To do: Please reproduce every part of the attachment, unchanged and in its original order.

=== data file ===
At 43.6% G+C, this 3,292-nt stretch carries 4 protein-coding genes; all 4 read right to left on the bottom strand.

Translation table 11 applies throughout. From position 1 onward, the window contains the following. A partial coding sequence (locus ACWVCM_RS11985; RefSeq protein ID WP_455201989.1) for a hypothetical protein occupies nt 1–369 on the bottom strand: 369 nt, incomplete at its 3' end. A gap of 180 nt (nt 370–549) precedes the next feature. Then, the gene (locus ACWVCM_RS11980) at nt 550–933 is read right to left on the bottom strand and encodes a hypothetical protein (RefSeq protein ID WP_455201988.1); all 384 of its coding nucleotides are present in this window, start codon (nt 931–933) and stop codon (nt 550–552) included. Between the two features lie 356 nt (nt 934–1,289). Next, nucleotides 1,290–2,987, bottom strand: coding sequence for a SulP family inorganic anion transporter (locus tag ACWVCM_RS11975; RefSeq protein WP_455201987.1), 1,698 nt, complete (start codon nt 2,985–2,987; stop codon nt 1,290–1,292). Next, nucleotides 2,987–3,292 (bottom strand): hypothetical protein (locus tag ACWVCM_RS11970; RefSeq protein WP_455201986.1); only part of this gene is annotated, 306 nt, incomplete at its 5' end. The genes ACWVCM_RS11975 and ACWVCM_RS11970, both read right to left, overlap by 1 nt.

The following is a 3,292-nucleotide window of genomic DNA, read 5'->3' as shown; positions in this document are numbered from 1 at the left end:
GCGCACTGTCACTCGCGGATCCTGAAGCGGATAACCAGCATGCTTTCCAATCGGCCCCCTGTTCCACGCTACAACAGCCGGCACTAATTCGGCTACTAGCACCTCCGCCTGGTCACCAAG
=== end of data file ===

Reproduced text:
At 43.6% G+C, this 3,292-nt stretch carries 4 protein-coding genes; all 4 read right to left on the bottom strand.

Translation table 11 applies throughout. From position 1 onward, the window contains the following. A partial coding sequence (locus ACWVCM_RS11985; RefSeq protein ID WP_455201989.1) for a hypothetical protein occupies nt 1–369 on the bottom strand: 369 nt, incomplete at its 3' end. A gap of 180 nt (nt 370–549) precedes the next feature. Then, the gene (locus ACWVCM_RS11980) at nt 550–933 is read right to left on the bottom strand and encodes a hypothetical protein (RefSeq protein ID WP_455201988.1); all 384 of its coding nucleotides are present in this window, start codon (nt 931–933) and stop codon (nt 550–552) included. Between the two features lie 356 nt (nt 934–1,289). Next, nucleotides 1,290–2,987, bottom strand: coding sequence for a SulP family inorganic anion transporter (locus tag ACWVCM_RS11975; RefSeq protein WP_455201987.1), 1,698 nt, complete (start codon nt 2,985–2,987; stop codon nt 1,290–1,292). Next, nucleotides 2,987–3,292 (bottom strand): hypothetical protein (locus tag ACWVCM_RS11970; RefSeq protein WP_455201986.1); only part of this gene is annotated, 306 nt, incomplete at its 5' end. The genes ACWVCM_RS11975 and ACWVCM_RS11970, both read right to left, overlap by 1 nt.

The following is a 3,292-nucleotide window of genomic DNA, read 5'->3' as shown; positions in this document are numbered from 1 at the left end:
GCGCACTGTCACTCGCGGATCCTGAAGCGGATAACCAGCATGCTTTCCAATCGGCCCCCTGTTCCACGCTACAACAGCCGGCACTAATTCGGCTACTAGCACCTCCGCCTGGTCACCAAG